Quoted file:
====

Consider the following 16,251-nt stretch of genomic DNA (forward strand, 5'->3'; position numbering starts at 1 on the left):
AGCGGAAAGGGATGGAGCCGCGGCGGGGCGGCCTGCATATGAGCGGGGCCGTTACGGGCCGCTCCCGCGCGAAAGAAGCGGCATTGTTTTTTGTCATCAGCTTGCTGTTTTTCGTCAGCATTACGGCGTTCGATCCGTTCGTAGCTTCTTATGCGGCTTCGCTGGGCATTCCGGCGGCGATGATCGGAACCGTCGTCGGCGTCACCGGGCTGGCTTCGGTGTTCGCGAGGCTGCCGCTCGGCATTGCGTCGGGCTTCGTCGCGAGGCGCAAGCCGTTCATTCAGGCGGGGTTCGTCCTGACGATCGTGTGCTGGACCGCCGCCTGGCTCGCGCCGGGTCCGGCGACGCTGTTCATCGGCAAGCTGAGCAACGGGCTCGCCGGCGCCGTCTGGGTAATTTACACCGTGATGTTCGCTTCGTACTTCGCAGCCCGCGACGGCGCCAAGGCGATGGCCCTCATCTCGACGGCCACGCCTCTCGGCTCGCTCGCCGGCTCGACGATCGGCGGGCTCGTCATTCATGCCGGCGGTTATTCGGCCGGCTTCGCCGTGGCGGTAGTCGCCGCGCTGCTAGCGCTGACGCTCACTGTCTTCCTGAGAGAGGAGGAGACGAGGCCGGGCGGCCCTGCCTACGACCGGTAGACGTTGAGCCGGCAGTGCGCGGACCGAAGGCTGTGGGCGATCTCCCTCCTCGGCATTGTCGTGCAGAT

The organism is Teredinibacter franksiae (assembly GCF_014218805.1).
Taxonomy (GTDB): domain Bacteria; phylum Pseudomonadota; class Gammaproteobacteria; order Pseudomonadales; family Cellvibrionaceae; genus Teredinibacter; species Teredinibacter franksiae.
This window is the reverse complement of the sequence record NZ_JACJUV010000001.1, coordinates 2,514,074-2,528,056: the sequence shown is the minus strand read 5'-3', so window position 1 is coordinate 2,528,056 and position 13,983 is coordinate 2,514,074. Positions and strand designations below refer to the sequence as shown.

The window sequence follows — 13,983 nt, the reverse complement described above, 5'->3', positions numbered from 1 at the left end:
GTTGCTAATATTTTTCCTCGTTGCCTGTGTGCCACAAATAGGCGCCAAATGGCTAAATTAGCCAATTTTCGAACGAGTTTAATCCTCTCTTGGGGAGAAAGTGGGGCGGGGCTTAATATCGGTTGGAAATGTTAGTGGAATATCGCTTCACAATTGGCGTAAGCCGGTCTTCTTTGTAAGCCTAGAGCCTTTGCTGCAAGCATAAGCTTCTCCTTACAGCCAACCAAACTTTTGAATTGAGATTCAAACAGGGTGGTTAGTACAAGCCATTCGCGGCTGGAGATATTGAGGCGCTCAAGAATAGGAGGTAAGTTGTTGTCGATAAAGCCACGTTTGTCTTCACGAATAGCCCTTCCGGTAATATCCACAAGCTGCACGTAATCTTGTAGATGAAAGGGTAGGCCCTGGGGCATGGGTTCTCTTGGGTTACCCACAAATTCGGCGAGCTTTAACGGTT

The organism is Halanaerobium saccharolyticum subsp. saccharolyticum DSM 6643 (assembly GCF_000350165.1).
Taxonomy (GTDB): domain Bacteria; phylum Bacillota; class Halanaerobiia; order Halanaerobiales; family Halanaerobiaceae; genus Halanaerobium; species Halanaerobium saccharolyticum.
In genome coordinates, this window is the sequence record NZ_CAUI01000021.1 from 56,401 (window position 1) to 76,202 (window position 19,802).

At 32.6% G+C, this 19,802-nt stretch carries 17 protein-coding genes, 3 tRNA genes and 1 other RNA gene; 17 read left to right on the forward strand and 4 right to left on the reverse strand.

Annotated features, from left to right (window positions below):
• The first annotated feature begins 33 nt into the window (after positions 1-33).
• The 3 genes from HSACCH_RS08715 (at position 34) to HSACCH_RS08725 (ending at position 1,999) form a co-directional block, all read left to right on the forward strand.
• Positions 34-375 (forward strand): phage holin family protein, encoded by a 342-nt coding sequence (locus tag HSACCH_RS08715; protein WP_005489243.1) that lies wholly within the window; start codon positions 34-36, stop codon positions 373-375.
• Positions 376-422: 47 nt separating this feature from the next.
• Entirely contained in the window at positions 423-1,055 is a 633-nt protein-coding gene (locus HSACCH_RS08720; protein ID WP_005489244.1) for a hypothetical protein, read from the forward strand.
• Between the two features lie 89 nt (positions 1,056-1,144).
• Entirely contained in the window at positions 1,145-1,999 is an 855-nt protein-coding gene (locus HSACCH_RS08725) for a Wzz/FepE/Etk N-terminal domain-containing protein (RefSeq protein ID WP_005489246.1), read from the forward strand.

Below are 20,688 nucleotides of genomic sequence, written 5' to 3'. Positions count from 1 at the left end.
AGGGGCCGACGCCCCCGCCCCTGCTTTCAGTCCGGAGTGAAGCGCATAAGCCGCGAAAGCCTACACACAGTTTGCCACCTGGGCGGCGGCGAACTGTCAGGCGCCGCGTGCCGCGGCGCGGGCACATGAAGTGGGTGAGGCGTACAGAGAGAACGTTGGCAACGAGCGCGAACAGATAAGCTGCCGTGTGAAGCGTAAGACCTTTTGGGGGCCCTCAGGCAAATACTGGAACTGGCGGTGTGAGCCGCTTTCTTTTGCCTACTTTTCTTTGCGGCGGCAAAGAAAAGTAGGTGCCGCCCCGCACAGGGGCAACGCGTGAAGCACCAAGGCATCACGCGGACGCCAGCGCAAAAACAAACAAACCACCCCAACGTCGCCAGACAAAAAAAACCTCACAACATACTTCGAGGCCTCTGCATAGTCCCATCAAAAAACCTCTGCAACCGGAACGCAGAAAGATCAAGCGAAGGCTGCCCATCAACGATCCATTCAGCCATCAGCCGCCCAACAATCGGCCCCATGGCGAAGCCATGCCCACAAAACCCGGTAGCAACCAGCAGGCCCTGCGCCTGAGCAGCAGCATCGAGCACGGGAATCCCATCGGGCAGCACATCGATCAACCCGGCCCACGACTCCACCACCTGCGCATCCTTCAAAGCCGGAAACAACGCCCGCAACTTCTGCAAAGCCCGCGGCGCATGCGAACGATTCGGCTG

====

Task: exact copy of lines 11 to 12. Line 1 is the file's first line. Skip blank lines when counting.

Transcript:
At 32.6% G+C, this 19,802-nt stretch carries 17 protein-coding genes, 3 tRNA genes and 1 other RNA gene; 17 read left to right on the forward strand and 4 right to left on the reverse strand.

Annotated features, from left to right (window positions below):